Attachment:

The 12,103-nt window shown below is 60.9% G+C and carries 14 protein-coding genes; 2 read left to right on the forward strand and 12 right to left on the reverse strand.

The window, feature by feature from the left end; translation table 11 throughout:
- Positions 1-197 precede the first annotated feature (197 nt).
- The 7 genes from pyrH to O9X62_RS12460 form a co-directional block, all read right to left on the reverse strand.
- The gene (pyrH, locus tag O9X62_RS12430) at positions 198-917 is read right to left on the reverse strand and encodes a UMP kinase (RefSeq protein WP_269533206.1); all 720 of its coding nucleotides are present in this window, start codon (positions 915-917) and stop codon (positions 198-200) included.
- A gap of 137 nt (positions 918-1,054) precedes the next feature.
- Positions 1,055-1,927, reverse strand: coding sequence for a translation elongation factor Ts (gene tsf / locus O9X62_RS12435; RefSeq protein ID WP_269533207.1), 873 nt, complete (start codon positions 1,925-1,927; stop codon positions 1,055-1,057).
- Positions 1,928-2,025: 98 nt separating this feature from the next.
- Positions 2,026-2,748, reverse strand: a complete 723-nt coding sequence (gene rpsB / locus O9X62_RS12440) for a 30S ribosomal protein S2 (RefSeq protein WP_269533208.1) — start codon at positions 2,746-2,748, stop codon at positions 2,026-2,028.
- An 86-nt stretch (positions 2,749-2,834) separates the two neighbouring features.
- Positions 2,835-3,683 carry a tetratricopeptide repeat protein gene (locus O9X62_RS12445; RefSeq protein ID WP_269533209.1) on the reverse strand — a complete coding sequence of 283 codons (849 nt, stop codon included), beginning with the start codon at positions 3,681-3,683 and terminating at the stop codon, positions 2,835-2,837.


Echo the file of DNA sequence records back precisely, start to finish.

The 12,103-nt window shown below is 60.9% G+C and carries 14 protein-coding genes; 2 read left to right on the forward strand and 12 right to left on the reverse strand.

The window, feature by feature from the left end; translation table 11 throughout:
- Positions 1-197 precede the first annotated feature (197 nt).
- The 7 genes from pyrH to O9X62_RS12460 form a co-directional block, all read right to left on the reverse strand.
- The gene (pyrH, locus tag O9X62_RS12430) at positions 198-917 is read right to left on the reverse strand and encodes a UMP kinase (RefSeq protein WP_269533206.1); all 720 of its coding nucleotides are present in this window, start codon (positions 915-917) and stop codon (positions 198-200) included.
- A gap of 137 nt (positions 918-1,054) precedes the next feature.
- Positions 1,055-1,927, reverse strand: coding sequence for a translation elongation factor Ts (gene tsf / locus O9X62_RS12435; RefSeq protein ID WP_269533207.1), 873 nt, complete (start codon positions 1,925-1,927; stop codon positions 1,055-1,057).
- Positions 1,928-2,025: 98 nt separating this feature from the next.
- Positions 2,026-2,748, reverse strand: a complete 723-nt coding sequence (gene rpsB / locus O9X62_RS12440) for a 30S ribosomal protein S2 (RefSeq protein WP_269533208.1) — start codon at positions 2,746-2,748, stop codon at positions 2,026-2,028.
- An 86-nt stretch (positions 2,749-2,834) separates the two neighbouring features.
- Positions 2,835-3,683 carry a tetratricopeptide repeat protein gene (locus O9X62_RS12445; RefSeq protein ID WP_269533209.1) on the reverse strand — a complete coding sequence of 283 codons (849 nt, stop codon included), beginning with the start codon at positions 3,681-3,683 and terminating at the stop codon, positions 2,835-2,837.